Measuring the relative abundance of isotopes gives scientists clues about how minerals formed millions of years ago.

“At ANU in the 1970s, we developed a mineral dating technique based on measuring two isotopes of argon, which is still widely used across the globe,” Harrison says. 

In the early days, spectrometry was used to date the geological evolution of the Earth. The world-first SHRIMP (Sensitive High-Resolution Ion Micro Probe) for spectrometry was created at ANU, revolutionising dating of minerals by removing the need for scientists to chemically process rocks and minerals before analysis. 

“SHRIMP offered a way around all the tedious chemistry we’d had to do up to that point,” says Harrison.

SHRIMP and more advanced isotope and dating technologies soon became established at other universities, but remained largely the domain of academia due to the persistence of some lengthy procedures and reliance on separate techniques for different elements. 

Analysing a whole mineral at once

In recent years, however, isotope science has become more commercially viable, thanks to important improvements in mass spectrometry.

A common approach is laser ablation ICP-MS (Inductively Coupled Plasma Mass Spectrometry), in which samples are scraped off with a laser; the resulting individual elements are converted into ions (charged particles) and then analysed in one step.

“This lets us perform accurate isotope analyses from one sample in just a couple of minutes, fundamentally changing the way minerals exploration can be done,” says Associate Professor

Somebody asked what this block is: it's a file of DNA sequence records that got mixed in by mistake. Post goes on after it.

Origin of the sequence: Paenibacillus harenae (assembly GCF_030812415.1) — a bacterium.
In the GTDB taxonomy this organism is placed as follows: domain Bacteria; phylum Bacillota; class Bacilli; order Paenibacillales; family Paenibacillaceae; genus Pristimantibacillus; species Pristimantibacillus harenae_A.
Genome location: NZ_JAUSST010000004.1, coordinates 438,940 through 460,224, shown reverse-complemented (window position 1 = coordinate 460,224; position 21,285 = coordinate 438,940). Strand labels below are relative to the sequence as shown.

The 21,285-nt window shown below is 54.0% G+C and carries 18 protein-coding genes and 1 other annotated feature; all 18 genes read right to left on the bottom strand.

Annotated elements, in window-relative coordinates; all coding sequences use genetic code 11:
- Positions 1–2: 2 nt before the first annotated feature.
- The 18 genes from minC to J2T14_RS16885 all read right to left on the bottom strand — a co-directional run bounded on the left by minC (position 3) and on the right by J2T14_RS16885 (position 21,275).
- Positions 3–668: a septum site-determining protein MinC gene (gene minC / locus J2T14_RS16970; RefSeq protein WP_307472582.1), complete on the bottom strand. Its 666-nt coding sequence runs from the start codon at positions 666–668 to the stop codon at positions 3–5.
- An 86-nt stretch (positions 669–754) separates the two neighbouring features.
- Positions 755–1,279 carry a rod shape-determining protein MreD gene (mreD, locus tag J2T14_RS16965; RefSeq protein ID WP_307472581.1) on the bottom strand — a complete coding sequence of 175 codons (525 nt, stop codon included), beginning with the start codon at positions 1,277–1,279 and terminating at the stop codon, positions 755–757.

Carl Spandler, director of the Australian Critical Minerals Research Centre (ACMRC) at the University of Adelaide. ACMRC was formed in 2021 to build expertise and knowledge around discovery of critical minerals. 

It’s part of a larger movement building critical minerals capacity in Australia. The government’s 2020 Modern Manufacturing Strategy includes critical minerals processing as one of its national manufacturing priorities. 

“Critical mineral discovery, separation and extraction – all of this requires the right techniques and an educated workforce,” Mavrogenes says. “There’s really important research still to be done on the rocks that carry critical minerals  in Australia.”

Mineralisation of REEs

ACMRC postdoctoral researcher  Dr Jessica Walsh is studying REEs in an ARC Linkage Project. Working with ANU scientists, state geological surveys, GA and Northern Minerals Ltd, Walsh aims to understand how mineralisation of REEs takes place, focusing primarily on geological formations in the Northern Territory and Western Australia. 

ARC Linkage Projects are designed to bring skills, knowledge and ideas from the university sector across to industry. Walsh brings mineral samples to the University of Adelaide labs and applies laser ablation ICP-MS to quantify REEs and measure isotopes of uranium and lead, so she can assess the age of the formations. “It’s incredibly fast – you can get a phenomenal amount of geochemical data really quickly,” she says. Exploration companies will use the data to help them understand the geology of their exploration sites, and to better target prospective areas to drill test for ore discoveries. 

Writer: Sarah Keenihan

First published in Australian University Science